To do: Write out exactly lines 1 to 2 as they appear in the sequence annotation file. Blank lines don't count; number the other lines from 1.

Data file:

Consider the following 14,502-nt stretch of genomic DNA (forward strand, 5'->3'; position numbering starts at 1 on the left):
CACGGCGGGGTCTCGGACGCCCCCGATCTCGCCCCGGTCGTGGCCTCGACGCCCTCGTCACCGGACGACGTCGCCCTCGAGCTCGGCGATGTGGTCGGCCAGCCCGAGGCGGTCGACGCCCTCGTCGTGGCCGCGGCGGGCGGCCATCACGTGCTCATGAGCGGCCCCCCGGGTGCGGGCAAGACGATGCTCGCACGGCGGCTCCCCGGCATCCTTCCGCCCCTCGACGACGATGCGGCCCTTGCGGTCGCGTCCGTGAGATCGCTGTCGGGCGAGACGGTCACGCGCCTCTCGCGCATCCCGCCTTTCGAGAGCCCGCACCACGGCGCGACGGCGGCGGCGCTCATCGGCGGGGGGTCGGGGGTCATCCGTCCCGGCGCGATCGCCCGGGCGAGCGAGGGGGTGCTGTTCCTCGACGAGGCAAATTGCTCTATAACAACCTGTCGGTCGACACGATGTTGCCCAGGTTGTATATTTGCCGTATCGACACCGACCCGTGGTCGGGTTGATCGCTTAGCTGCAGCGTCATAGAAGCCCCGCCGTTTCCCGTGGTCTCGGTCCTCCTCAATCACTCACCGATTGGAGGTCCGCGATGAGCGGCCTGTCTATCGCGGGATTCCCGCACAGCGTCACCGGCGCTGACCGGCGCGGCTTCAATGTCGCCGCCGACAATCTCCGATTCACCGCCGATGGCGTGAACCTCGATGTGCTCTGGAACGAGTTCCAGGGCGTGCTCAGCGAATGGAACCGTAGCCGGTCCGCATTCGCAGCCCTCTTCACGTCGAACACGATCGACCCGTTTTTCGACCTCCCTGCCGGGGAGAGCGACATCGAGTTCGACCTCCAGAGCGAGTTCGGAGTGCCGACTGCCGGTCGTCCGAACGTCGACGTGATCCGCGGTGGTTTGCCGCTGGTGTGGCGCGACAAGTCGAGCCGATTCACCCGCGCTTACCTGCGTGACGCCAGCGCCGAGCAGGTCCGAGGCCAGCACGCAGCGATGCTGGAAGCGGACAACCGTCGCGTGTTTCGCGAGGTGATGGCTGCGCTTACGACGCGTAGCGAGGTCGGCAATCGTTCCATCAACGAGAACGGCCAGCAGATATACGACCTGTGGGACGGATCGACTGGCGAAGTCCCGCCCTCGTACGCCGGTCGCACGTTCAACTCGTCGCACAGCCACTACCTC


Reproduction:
Consider the following 14,502-nt stretch of genomic DNA (forward strand, 5'->3'; position numbering starts at 1 on the left):
CACGGCGGGGTCTCGGACGCCCCCGATCTCGCCCCGGTCGTGGCCTCGACGCCCTCGTCACCGGACGACGTCGCCCTCGAGCTCGGCGATGTGGTCGGCCAGCCCGAGGCGGTCGACGCCCTCGTCGTGGCCGCGGCGGGCGGCCATCACGTGCTCATGAGCGGCCCCCCGGGTGCGGGCAAGACGATGCTCGCACGGCGGCTCCCCGGCATCCTTCCGCCCCTCGACGACGATGCGGCCCTTGCGGTCGCGTCCGTGAGATCGCTGTCGGGCGAGACGGTCACGCGCCTCTCGCGCATCCCGCCTTTCGAGAGCCCGCACCACGGCGCGACGGCGGCGGCGCTCATCGGCGGGGGGTCGGGGGTCATCCGTCCCGGCGCGATCGCCCGGGCGAGCGAGGGGGTGCTGTTCCTCGACGAGGCAAATTGCTCTATAACAACCTGTCGGTCGACACGATGTTGCCCAGGTTGTATATTTGCCGTATCGACACCGACCCGTGGTCGGGTTGATCGCTTAGCTGCAGCGTCATAGAAGCCCCGCCGTTTCCCGTGGTCTCGGTCCTCCTCAATCACTCACCGATTGGAGGTCCGCGATGAGCGGCCTGTCTATCGCGGGATTCCCGCACAGCGTCACCGGCGCTGACCGGCGCGGCTTCAATGTCGCCGCCGACAATCTCCGATTCACCGCCGATGGCGTGAACCTCGATGTGCTCTGGAACGAGTTCCAGGGCGTGCTCAGCGAATGGAACCGTAGCCGGTCCGCATTCGCAGCCCTCTTCACGTCGAACACGATCGACCCGTTTTTCGACCTCCCTGCCGGGGAGAGCGACATCGAGTTCGACCTCCAGAGCGAGTTCGGAGTGCCGACTGCCGGTCGTCCGAACGTCGACGTGATCCGCGGTGGTTTGCCGCTGGTGTGGCGCGACAAGTCGAGCCGATTCACCCGCGCTTACCTGCGTGACGCCAGCGCCGAGCAGGTCCGAGGCCAGCACGCAGCGATGCTGGAAGCGGACAACCGTCGCGTGTTTCGCGAGGTGATGGCTGCGCTTACGACGCGTAGCGAGGTCGGCAATCGTTCCATCAACGAGAACGGCCAGCAGATATACGACCTGTGGGACGGATCGACTGGCGAAGTCCCGCCCTCGTACGCCGGTCGCACGTTCAACTCGTCGCACAGCCACTACCTC